A Brief History of the Antiquities Act of 1906

Click Here to listen to the ARCH365 episode on this topic through the Archaeology Podcast Network. You can also download the episode from iTunes.

There’s quite a bit of history that led up to the creation and implementation of the Antiquities Act, starting with the general interest of the American people in the past. While president of the American Philosophical Society, Thomas Jefferson asked the organization to record antiquities before such artifacts were lost to future generations. Examples of both government and civic preservation include the protection of ancient earthen mounds throughout the Midwest (Schroeder 2009:172). The Ohio Company designated ancient mounds and earthworks in Ohio as important public places for preservation. However, unlike modern legislation in cultural resource management, government intervention was minimal until the 19th century, when pressure was placed on the government by the concerned public over destroyed historic and prehistoric ruins.

By the mid-19th century, Americans were keen on historic preservation efforts. This effort was rooted in the need to preserve what civic leaders and middle-class professionals considered to be traditional American beliefs and cultural values. Groups like Sons of the American Revolution and Society for the Preservation of New England Antiquities hoped to create a sort of shrine to the past, idealizing of the nation’s founding fathers and influential sites from the American Revolution (Durel 1986:230). Historic houses, such as George Washington’s home of Mt. Vernon, provided a window into the past, demonstrating a need for continued preservation of historic places and a place presenting history to the public.

Three major exhibitions brought Native American antiquities to the forefront: the Columbian Historical Exposition of 1892 in Madrid, Spain, the World’s Columbian Exposition, also known as the Chicago World’s fair, of 1893 in Chicago and the 1904 Louisiana Purchase Exposition, also known as the St. Lous Worlds Fair, in St. Louis, Missouri. These exhibitions displayed the material remains of recently excavated regions of the American Southwest. The display of Indian antiquities romanticized the American west and generated a demand for Indian antiquities and art. Growing interest in archaeological materials led to looting of major sites in the American southwest such as the Mesa Verde Cliff dwellings in Colorado (Hutt et al. 1992:19). Railroad construction during the mid to late 19th century, allowed for the long-distance shipping of large fragile collections of archaeological remains—making it easier to send hundreds of thousands of artifacts across the united states.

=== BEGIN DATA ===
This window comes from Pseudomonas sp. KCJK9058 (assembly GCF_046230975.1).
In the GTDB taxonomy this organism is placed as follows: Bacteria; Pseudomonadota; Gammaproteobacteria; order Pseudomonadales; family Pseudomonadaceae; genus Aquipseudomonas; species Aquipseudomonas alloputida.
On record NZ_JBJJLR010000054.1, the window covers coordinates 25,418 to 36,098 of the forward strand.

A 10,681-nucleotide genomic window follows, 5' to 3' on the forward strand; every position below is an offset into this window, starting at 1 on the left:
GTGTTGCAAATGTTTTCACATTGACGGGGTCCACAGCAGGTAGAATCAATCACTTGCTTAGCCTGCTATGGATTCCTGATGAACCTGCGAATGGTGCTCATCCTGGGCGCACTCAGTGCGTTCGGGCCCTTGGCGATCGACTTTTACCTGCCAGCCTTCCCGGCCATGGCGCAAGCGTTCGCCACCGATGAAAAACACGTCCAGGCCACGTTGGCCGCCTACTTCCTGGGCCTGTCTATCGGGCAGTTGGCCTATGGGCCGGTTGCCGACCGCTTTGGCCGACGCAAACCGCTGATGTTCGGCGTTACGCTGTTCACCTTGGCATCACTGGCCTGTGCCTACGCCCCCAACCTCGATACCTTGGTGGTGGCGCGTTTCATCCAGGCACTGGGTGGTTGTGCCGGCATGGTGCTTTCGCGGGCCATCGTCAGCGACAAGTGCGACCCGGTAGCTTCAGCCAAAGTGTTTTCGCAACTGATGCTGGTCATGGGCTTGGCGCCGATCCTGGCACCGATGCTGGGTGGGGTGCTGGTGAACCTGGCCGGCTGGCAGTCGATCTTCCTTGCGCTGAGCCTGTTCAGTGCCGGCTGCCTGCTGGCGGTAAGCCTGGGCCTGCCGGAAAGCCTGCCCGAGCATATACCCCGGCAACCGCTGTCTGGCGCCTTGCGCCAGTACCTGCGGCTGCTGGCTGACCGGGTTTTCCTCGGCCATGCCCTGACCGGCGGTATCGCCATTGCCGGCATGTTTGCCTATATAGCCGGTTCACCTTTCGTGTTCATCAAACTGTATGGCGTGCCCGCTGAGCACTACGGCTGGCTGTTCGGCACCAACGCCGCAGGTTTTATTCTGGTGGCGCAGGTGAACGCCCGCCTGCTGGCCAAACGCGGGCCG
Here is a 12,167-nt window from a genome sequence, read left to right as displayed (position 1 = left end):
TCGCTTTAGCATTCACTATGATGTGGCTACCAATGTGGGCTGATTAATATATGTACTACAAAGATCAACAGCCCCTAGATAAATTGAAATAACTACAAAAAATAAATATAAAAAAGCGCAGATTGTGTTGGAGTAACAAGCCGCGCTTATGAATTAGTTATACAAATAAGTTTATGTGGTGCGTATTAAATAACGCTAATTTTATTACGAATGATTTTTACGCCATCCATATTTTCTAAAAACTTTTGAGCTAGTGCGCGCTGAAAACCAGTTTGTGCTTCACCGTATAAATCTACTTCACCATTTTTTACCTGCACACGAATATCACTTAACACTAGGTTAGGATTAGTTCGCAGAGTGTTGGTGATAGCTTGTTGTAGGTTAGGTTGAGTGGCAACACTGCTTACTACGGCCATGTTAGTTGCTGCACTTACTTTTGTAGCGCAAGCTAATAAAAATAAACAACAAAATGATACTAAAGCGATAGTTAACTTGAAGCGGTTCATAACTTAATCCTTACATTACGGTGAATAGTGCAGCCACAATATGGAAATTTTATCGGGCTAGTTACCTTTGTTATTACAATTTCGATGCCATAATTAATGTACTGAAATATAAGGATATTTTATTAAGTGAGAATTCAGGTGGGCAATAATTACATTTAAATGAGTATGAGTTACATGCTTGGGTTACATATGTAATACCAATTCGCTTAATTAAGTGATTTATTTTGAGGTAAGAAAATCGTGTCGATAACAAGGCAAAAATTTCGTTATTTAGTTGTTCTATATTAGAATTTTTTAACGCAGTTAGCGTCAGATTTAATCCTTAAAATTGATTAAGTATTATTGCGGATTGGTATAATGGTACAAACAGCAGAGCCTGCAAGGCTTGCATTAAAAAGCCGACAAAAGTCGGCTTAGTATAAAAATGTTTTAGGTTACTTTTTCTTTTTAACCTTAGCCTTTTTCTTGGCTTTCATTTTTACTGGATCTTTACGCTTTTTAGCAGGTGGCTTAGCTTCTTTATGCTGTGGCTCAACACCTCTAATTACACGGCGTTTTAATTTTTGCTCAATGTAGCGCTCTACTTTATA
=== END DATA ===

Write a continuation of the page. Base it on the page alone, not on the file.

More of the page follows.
Public concern with the destruction of antiquities and the growing professionalization of anthropology created a role for the government to step into. For example, in 1892, supporters of preservation sent congress petitions to protect and preserve Casa Grande, a prehistoric structure in southern Arizona. It became the first site to be protected by the feds. The need for federal legislation was brought to the forefront by archaeologist Edgar Lee Hewett. Knowing key members of Congress and professional societies, Hewett was appointed a member of the American Anthropological Association (AAA) to work towards creating antiquities legislation (Thompson 2000:236). Hewett’s work the AAA helped establish the language of the Antiquities of 1906 and the groundwork for future cultural resource management legislation.